Despite the pleas of many longtime Pasco County teachers, the school board voted to approve the district's 2012-13 budget on Tuesday evening.
The decision was not unanimous.
This is the second consecutive year the district has faced a multimillion dollar shortfall, Superintendent Heather Fiorentino said before the vote.
Despite that, the district managed to balance the budget, still provide "comprehensive benefits" to employees and decreased the proposed furlough days from four to two, Fiorentino said.
Pasco has a proven record with academic success and financial leadership, she said.
But many in attendance at Tuesday evening's board meeting expressed concern that the districts success came with a price tag heftier than the $503 million dollar operating budget allowed for: teacher morale.
School-related personnel and teachers have not had a salary increase in five years, this will be the 6th year, Eric Ronda of Wesley Chapel told the board.
And as far as the superintendent's comments on school grades and student improvement, "it is our employees who help get the grades up," Ronda said. The district is balancing the budget on the backs of our employees."
"Pay us a decent wage," David Pike of Odessa said.
The 19-year veteran teacher told the board he works a second job, as does his wife, just to make ends meet.
"Morale is really deteriorating in our schools," Pike said. "It's time to take care of our teachers."
District employees do understand tight budgets, Land O' Lakes High Teacher Patrick Connolly said. "We've been dealing with our own tight budgets."
What teachers don't understand is why its being budgeted at their expense, especially hard to watch while "there is so much waste," he said.
Connolly referenced a recent Tampa Bay Times article citing a $45 per hour pay rate for substitute principals, "to watch over lunches."
Retired Pasco teacher Georgiann Jones said she was very disappointed that after five years, "the morale of teachers has not been able to rise."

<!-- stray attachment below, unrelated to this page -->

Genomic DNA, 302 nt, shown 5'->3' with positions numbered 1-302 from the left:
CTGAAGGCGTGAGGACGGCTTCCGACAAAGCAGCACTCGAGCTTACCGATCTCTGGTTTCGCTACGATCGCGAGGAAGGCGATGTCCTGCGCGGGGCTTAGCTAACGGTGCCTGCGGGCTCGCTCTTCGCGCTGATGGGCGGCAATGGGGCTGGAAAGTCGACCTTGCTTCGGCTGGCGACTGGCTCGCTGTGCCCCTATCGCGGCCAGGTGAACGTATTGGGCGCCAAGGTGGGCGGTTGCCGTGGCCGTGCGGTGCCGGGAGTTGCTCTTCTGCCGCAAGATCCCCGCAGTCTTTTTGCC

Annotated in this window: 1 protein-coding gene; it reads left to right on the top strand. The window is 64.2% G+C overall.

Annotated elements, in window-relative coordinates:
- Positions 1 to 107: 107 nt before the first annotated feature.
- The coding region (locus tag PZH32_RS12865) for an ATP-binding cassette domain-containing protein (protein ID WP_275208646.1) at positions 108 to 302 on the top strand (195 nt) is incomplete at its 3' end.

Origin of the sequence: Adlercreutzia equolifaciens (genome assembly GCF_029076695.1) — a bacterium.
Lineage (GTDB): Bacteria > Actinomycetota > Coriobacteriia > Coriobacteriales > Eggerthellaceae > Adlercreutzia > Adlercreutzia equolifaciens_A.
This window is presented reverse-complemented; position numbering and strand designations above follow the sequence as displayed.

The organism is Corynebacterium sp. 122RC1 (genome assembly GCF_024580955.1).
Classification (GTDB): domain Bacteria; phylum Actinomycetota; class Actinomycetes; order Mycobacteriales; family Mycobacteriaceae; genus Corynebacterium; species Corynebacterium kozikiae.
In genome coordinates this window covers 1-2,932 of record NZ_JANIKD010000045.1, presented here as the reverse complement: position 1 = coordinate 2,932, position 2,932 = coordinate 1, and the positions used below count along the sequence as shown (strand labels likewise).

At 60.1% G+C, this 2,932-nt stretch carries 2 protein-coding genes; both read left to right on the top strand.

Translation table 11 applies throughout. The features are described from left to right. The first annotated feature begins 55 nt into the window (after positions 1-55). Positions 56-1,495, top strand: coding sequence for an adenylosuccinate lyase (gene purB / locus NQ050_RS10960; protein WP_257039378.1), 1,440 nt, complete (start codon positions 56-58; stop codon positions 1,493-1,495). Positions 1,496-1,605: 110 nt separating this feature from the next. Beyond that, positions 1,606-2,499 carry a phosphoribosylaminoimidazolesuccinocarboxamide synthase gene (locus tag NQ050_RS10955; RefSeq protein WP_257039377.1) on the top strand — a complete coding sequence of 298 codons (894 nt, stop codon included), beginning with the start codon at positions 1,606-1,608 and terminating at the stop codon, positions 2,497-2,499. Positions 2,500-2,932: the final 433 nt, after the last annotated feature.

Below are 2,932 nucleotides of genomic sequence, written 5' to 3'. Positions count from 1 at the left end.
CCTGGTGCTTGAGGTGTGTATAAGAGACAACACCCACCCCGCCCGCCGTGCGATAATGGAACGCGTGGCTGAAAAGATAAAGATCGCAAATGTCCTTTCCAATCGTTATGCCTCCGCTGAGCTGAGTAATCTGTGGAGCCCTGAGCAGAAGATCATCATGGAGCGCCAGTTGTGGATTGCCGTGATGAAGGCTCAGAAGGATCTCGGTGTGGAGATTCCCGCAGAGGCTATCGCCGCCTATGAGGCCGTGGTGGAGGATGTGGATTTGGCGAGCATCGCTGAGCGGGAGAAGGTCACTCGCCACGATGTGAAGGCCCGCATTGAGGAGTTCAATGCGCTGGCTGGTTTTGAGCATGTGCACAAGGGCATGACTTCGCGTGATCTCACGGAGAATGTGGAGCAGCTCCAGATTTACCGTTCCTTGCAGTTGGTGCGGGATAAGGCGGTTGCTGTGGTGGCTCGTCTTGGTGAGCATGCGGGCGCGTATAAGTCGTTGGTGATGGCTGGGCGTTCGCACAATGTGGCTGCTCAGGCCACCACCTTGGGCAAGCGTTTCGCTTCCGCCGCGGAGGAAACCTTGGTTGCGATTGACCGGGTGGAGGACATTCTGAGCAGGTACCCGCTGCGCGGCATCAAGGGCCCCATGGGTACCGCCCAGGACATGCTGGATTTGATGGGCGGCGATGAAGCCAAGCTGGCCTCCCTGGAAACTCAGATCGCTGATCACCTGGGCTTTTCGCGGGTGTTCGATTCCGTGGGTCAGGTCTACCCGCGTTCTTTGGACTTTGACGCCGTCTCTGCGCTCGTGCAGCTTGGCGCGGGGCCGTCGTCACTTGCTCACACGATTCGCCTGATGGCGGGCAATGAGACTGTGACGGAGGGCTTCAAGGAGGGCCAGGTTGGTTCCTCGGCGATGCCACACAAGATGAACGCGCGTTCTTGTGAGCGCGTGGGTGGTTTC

There are cars in the school parking lots after 8 p.m. at night because teachers are so dedicated. "There is so much placed upon them," she said.
They do it every day and put in hours on the weekends "because they care," Jones said. "We need to see you care."
It's hard for teachers to generate trust when information is kept from them, United School Employees of Pasco vice president Kenny Blankenship said.
"When we read in the newspaper that substitute principals are making $45 an hour, we question the need for furlough days," he said.
"We need to relook at this budget," Blankenship said. "We believe that there are issues in this budget that need to be addressed."
But the appeals did not stall the board's approval, which allocates about 61 percent to teachers' salaries.
School board member Steve Luikart was the lone dissident when the final budget hearing concluded and the board called for a vote.
Luikart said he felt there were areas the district could apply cuts that would better serve staff and help Pasco align with neighboring districts such as Hillsborough, which is slated to spend $29 million on teacher raises, according to The Tampa Tribune.
"I do not feel this budget is in the best interest of the students," he said.
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